On May 26, 1776, John Adams - who represented Massachusetts at the Second Continental Congress - wrote exultantly to his friend James Warren that "every post and every day rolls in upon us independence like a torrent." Adams had reason for rejoicing, for this was what he and others had hoped and worked for almost since the Congress had convened in May of the previous year. It helped, to be sure, that George III had proclaimed the colonies in rebellion, and this encouraged the Americans to take him at his word. Later, George Washington proceeded to drive General Howe out of Boston. This demonstrated that Americans need not stand on the defensive, but could vindicate themselves in military strategy quite as well as in political.
However exciting to some, America was going through the difficult process of being born. In any event, the stage of history was being set. On June 7, 1776, Richard Henry Lee of Virginia introduced three resolutions calling for independence, foreign alliances, and confederation. Some wanted unity and voted to postpone the final vote for three weeks. This allowed time for debate and for the hesitant and fainthearted to come over or step out. In the meantime, Congress appointed a committee to prepare a "Declaration of Independence." This committee consisted of Benjamin Franklin, John Adams, Roger Sherman, Robert Livingston, and Thomas Jefferson.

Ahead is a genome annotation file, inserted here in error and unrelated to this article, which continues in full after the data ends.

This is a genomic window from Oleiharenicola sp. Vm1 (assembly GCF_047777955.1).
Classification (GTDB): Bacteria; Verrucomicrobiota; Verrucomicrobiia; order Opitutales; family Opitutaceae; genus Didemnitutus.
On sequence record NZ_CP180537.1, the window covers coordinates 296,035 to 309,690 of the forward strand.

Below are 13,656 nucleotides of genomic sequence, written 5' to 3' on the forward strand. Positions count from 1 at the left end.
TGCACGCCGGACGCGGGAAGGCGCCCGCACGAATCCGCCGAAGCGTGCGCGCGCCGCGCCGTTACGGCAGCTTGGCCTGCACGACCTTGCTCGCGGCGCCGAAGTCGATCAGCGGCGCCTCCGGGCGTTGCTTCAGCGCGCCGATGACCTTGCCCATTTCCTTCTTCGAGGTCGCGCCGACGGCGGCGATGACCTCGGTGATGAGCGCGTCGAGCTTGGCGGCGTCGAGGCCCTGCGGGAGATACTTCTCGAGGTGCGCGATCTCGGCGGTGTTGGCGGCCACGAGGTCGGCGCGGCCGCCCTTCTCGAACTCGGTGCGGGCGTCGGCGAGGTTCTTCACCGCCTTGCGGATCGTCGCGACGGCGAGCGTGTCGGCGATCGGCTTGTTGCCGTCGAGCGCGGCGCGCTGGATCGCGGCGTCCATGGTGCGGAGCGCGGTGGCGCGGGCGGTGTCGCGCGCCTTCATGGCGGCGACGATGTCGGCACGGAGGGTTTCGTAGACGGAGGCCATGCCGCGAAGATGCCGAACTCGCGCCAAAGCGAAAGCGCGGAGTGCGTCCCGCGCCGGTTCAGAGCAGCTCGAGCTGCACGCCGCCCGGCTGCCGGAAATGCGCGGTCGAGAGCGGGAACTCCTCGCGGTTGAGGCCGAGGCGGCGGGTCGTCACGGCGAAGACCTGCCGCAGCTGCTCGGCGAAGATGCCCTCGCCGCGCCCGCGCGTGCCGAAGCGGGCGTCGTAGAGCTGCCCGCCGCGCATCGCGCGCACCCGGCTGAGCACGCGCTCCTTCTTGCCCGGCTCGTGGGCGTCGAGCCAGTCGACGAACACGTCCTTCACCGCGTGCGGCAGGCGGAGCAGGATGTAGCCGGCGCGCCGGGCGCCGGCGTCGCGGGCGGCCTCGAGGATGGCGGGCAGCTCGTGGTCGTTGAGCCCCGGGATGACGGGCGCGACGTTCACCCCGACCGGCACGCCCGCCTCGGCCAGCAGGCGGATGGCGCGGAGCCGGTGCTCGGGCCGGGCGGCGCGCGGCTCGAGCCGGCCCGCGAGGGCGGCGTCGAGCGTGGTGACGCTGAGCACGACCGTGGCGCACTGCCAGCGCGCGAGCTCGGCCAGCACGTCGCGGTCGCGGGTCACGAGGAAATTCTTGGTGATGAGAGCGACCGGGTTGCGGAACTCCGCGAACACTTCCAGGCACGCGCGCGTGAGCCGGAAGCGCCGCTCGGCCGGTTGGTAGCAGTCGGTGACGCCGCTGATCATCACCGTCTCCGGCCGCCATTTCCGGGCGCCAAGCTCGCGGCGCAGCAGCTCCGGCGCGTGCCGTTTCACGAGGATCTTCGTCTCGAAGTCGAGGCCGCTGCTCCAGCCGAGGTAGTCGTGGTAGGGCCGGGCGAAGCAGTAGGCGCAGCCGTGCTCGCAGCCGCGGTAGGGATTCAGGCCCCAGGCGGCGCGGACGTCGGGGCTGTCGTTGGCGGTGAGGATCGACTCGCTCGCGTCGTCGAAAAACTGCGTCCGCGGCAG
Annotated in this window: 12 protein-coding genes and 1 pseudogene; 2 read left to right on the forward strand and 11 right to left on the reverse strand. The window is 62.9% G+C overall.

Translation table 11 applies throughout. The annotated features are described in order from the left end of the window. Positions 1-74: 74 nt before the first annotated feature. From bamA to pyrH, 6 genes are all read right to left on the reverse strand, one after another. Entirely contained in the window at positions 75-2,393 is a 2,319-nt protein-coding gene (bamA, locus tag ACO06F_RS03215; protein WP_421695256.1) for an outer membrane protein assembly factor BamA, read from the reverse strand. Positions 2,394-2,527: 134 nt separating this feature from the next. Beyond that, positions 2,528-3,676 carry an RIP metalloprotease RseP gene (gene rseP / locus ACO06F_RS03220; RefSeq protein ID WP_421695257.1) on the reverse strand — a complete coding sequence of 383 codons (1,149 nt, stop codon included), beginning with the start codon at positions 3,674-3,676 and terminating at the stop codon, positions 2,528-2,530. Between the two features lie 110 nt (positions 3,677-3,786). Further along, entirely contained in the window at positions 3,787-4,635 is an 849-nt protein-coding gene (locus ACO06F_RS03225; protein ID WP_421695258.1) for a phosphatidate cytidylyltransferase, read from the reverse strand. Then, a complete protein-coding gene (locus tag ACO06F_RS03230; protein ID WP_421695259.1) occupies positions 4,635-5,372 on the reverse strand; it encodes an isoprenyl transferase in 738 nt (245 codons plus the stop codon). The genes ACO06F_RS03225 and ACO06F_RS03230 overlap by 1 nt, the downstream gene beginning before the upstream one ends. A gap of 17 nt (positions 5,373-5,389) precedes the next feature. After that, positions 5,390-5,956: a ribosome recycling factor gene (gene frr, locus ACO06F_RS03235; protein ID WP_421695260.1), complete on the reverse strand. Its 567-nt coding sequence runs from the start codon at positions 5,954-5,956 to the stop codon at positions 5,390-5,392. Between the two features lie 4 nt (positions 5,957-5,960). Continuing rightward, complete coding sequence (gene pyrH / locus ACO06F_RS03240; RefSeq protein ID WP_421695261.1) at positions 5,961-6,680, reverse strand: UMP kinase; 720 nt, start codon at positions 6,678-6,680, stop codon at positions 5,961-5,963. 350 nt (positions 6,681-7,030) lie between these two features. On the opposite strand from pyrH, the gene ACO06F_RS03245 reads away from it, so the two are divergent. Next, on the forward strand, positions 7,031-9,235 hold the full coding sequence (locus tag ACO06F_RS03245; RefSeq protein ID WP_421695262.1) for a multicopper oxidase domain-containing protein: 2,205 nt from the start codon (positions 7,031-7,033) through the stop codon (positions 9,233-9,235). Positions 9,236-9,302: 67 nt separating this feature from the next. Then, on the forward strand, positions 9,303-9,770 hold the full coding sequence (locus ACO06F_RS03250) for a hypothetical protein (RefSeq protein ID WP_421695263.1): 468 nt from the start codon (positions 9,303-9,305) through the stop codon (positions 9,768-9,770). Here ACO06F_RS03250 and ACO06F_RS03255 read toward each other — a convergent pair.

Jefferson had come to the Continental Congress the previous year, bringing with him a reputation for literature, science, and a talent for composition. His writings, said John Adams, "were remarkable for their peculiar felicity of expression." In part because of his rhetorical gifts, in part because he already had a reputation for working quickly, in part because it was thought that Virginia - as the oldest, the largest, and the most deeply committed of the states - should take the lead, the committee unanimously turned to Jefferson to prepare a draft declaration.